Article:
A career fighting for NH housing solutions
A career fighting for NH housing solutions
Dean Christon to receive BIA’s Lifetime Achievement Award
CONCORD — Dean Christon was on the front lines of fighting New Hampshire’s fall into today’s housing crisis over his 34 years with NH Housing.
Christon served as executive director and CEO of the self-supporting public corporation from 2007 through 2021 and previously was assistant executive director, deputy director of administration and chief operating officer. NH Housing has helped more than 55,000 families purchase their own homes and has been instrumental in financing the creation of more than 16,000 multifamily housing units.
“When I first joined NH Housing, a lot of housing production was single-family detached, but that kind of stopped with recession of late 80s and never really came back,” he said. “Housing production from early 1990s on has never really met overall need.”
The Granite State’s long slide into its current housing crisis has employers struggling to find workers. It also restricts the ability for young workers to remain in the state and for young families to move up the housing “ladder of life,” Christon points out.
Christon will receive the Lifetime Achievement Award at the Business & Industry Association’s 110th Annual Dinner and Awards Celebration, presented by Eversource, Oct. 25 at the DoubleTree by Hilton in Manchester. State Sen. Lou D’Allesandro and attorney Sherilyn Burnett Young of Rath, Young and Pignatelli, will also receive Lifetime Achievement Awards, sponsored by Whelen Engineering Company. Friends of Aine will receive the New Hampshire Advantage Award, sponsored by Bank of America. To see past winners, visit https://bit.ly/BIAhonorees.
Christon continues his advocacy and community support through his service as chair of the Advisory Board of the Saint Anselm College Center for Ethics in Society, and as a trustee for both NeighborWorks Southern NH and Catholic Charities New Hampshire.
Dealing with the housing shortage begins with defining it and NH Housing’s Residential Rental Cost Survey, conducted annually since 1980, is one of the most comprehensive analyses of any state in the nation. It detailed shrinking vacancy rates and spiking rents as the problem worsened.
“It’s showed vacancy rates pretty low for the past 25 to 30 years and it has gotten a lot worse,” Christon said.
The 2023 report showed a vacancy rate of 0.8% for all rentals when 5% is considered a balanced market. It also showed a statewide monthly median gross rent, including utilities, of $1,764 for two-bedroom units, up 11.4% over 2022. To afford this, a renter would have to earn over $70,600 a year, 137% of the statewide median renter income.
Solving the housing crisis is not a short-term challenge. The N.H. Statewide Housing Needs Assessment reports the state will require nearly 90,000 more units by 2040 to achieve a balanced market. Making those units a reality will require continuous outreach to business leaders, nonprofit organizations and elected and appointed leaders at state and local levels. Christon stressed the need to promote the connection between the state’s continued economic growth and evolution of communities to allow people to live and work here.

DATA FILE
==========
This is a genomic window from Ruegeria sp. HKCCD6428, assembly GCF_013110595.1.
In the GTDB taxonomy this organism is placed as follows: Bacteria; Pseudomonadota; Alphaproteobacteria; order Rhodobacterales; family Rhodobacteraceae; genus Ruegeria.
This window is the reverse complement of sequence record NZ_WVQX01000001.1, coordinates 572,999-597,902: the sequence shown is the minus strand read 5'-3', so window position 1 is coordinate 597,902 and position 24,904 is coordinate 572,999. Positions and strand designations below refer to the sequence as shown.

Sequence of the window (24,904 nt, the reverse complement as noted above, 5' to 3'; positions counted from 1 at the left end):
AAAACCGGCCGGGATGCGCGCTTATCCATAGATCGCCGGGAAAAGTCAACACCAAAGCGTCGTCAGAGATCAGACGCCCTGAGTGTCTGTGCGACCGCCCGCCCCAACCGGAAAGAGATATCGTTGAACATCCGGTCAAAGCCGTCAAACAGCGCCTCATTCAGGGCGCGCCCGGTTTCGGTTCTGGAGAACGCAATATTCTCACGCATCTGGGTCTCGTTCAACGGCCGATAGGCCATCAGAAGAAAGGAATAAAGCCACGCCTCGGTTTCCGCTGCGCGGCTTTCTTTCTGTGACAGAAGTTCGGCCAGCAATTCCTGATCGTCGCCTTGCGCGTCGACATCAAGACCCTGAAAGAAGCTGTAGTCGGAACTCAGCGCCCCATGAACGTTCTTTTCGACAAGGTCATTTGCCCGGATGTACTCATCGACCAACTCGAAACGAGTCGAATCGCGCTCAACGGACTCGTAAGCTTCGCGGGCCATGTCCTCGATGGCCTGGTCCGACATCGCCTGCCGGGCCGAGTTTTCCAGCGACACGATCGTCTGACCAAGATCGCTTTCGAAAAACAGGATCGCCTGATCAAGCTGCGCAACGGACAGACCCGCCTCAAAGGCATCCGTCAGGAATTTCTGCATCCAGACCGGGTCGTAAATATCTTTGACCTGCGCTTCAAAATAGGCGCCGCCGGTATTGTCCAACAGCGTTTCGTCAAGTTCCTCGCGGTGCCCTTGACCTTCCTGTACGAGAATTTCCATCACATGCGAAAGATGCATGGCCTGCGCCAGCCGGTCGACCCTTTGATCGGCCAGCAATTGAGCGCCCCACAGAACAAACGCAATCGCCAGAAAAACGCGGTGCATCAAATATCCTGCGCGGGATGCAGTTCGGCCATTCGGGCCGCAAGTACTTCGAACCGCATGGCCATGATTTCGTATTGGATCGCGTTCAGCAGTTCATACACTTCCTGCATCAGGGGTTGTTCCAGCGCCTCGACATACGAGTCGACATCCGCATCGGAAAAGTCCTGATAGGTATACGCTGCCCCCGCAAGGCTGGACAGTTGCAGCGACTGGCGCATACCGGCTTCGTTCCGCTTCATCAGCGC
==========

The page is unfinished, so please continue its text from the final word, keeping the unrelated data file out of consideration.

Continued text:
“They rely on that starting point, that first affordable apartment,” he said, adding New Hampshire has always needed more multifamily housing. “It’s particularly important for people just starting out, but also for seniors and those on fixed incomes.”
Christon said a tighter, more expensive rental market is driven in part by many renters being unable to buy a home. New Hampshire set a record single-family home median sales price of $495,000 in June.
The Granite State’s economy hasn’t responded to the need for more housing, but Christon points to complex hurdles. Increasing labor and material costs make building affordable housing even more challenging, especially when many municipalities limit densities for multi- and single-family housing.
“To see housing production, particularly lower-cost units, you must work harder to find how to offset increased cost. Zoning was and remains a big problem,” he said. “Housing is a critical part of our economic infrastructure that isn’t owned by the public. It’s regulated, but at very local levels and in a very disparate kind of why and that contributes to the challenge.”
Christon said the technical side of local zoning is important, but people who serve on land-use boards often base decisions on what they hear from parts of their communities despite the need “to be flexible and informed.” He asks if people think about broader issues or simply say, “I don’t want any more traffic on my road.” Christon counters that decisions must weigh economic opportunity and the ability for people to live in local communities and advance in their lives.
He believes an “all of the above” mix of rental and ownership options is best. As most housing is built by the private sector, Christon said it’s important to not use regulatory policy or other government mechanisms to interfere with the ability to create a diversity of housing.
“To some degree, the public sector is going to need to provide financing and in some cases with direct subsidy, but a lot of times it’s about getting out of the way and letting the market do what needs to be done. It’s a dynamic of supply and demand. The way you address that is encouraging and enabling the market to create more supply.”
Rick Fabrizio is director of communications and public policy for the BIA.
Media Contact : Rick Fabrizio, email@example.com